Technology & Telecommunications
AT&T Inc. will pay $25 million to end a lawsuit by California officials alleging the company failed to test properly and repair its underground storage tanks, the state attorney general said on Tuesday.
Qosmos - a French technology company - is being investigated for acting as an "assisted witness" in alleged torture in Syria. The specialized crimes unit of the Paris Tribunal has agreed to study the use of Qosmos surveillance software by Bashar Al-Assad's regime, following complaints filed by two human rights NGOs.
Prosecutors pursuing the fraud at Satyam Computer Services Ltd. said Tuesday the Indian technology outsourcer's founder, B. Ramalinga Raju, should be denied bail because he could slow the investigation if released.
Turkmenistan and Oman have been negotiating with a consortium of British, German and Swiss companies to buy "FinFisher" software to spy on phone calls and Internet activity of unsuspecting targets, according to a new trove of documents just released by Wikileaks, the global whistleblowing organization.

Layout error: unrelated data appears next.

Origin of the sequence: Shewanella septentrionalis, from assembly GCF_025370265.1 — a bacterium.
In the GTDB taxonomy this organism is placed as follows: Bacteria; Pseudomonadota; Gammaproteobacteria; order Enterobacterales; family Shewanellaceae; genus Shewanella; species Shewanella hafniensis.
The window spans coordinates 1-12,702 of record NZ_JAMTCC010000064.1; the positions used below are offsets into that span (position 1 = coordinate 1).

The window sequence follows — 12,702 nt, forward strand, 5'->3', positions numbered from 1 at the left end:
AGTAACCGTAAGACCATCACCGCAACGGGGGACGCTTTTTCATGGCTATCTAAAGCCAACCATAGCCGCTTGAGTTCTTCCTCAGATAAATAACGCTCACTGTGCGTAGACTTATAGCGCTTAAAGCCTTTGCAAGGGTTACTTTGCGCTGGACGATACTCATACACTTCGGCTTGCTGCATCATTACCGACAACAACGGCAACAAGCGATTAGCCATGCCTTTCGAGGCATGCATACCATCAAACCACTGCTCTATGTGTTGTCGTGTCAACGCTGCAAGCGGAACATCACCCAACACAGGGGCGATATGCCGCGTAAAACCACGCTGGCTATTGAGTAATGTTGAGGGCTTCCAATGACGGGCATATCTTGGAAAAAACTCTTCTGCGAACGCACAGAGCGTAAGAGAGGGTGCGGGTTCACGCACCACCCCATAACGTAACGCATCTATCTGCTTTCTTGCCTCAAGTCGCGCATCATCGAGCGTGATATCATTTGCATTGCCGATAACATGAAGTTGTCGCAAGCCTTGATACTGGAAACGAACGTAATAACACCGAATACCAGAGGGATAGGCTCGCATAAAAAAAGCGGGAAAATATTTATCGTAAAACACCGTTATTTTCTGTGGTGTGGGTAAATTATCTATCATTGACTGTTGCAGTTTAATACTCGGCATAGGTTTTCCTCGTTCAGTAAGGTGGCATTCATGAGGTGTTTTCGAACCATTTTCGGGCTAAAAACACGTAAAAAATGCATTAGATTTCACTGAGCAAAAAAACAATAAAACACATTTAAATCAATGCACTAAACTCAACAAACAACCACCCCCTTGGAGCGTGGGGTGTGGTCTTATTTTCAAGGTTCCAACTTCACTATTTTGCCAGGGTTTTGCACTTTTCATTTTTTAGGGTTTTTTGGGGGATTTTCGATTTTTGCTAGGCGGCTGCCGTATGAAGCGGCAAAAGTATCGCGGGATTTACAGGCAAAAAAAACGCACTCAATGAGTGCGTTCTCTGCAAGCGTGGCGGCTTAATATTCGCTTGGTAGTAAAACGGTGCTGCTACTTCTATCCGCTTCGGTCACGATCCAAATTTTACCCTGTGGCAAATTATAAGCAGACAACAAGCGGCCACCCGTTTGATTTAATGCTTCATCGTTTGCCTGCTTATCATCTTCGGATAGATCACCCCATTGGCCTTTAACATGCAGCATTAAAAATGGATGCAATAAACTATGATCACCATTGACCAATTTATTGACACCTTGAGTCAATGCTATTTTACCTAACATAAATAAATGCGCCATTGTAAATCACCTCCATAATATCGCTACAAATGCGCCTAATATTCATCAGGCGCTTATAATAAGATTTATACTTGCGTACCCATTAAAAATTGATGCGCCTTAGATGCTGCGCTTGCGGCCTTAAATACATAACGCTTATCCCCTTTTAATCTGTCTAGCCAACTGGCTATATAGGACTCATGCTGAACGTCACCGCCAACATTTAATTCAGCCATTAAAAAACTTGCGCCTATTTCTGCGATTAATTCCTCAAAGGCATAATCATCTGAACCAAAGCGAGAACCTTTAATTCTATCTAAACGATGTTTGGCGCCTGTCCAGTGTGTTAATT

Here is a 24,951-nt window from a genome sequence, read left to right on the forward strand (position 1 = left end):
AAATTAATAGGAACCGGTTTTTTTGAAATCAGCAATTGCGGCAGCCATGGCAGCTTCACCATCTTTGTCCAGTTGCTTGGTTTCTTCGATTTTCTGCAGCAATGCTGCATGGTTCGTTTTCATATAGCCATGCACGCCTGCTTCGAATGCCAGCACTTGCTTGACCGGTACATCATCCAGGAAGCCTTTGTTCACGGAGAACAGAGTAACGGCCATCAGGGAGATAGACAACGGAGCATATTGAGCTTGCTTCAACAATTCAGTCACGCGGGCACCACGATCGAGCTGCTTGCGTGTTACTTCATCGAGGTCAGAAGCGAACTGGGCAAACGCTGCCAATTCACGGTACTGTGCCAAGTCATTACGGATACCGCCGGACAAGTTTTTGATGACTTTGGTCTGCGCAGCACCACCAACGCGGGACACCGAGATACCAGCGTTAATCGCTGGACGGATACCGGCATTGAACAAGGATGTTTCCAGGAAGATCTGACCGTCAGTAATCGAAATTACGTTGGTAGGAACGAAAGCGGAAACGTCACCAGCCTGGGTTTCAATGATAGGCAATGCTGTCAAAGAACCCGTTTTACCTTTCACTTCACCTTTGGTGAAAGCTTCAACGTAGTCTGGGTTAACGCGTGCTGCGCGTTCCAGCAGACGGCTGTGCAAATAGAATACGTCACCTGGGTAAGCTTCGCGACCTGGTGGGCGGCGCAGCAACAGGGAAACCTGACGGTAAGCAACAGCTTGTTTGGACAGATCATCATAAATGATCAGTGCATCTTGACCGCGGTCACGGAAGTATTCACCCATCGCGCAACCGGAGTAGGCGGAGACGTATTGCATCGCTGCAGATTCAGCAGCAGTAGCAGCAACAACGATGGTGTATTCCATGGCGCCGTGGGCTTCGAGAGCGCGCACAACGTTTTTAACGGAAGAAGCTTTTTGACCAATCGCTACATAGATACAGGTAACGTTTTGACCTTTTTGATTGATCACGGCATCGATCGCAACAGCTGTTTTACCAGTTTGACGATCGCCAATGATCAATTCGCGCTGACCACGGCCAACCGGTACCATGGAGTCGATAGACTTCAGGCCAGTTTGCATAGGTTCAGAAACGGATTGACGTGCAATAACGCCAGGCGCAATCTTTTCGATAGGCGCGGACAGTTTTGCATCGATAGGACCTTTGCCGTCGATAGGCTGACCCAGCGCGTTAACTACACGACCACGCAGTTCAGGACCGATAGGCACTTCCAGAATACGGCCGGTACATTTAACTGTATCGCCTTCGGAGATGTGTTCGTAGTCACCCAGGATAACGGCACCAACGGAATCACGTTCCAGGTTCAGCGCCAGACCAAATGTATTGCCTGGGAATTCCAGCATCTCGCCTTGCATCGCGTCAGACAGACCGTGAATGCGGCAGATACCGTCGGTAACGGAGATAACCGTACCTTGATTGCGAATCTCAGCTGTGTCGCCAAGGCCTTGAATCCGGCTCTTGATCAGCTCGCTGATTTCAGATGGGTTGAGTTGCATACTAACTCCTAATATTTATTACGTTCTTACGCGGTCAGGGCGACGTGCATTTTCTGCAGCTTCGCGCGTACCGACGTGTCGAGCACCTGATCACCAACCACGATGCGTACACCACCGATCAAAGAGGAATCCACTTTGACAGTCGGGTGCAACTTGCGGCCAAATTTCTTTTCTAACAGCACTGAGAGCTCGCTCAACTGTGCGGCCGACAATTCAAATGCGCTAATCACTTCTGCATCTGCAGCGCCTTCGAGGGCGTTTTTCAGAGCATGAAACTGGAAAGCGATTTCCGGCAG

The Center for Democracy and Technology and other consumer groups have launched ConsumerPrivacyGuide.org, a new online resource providing consumers with tips and other information on how to better protect their privacy.
TrapWire, am intelligence contractor founded and run by former CIA officers, offers to track "suspicious" activities from surveillance video footage. The company has been spotlighted in a new Wikileaks release.
The Williams Communications Group, the troubled provider of broadband network services, said yesterday that it was looking to restructure its debt obligations and that it might seek Chapter 11 bankruptcy protection from its creditors.
"Is Rioting a Form of Urban Terrorism?" The headline for a press release was a provocative introduction to the annual Counter Terror Expo in Olympia, London, which opens this week. (April 25 & 26) Eight thousand visitors are expected to descend on 400 exhibitions of counter-terrorism technologies and services.
SAN FRANCISCO -- The 1.3-billion-dollar expansion of a computer chip plant near Phoenix, Arizona, heralds a new era in environmental regulation, according to company and U.S. government officials.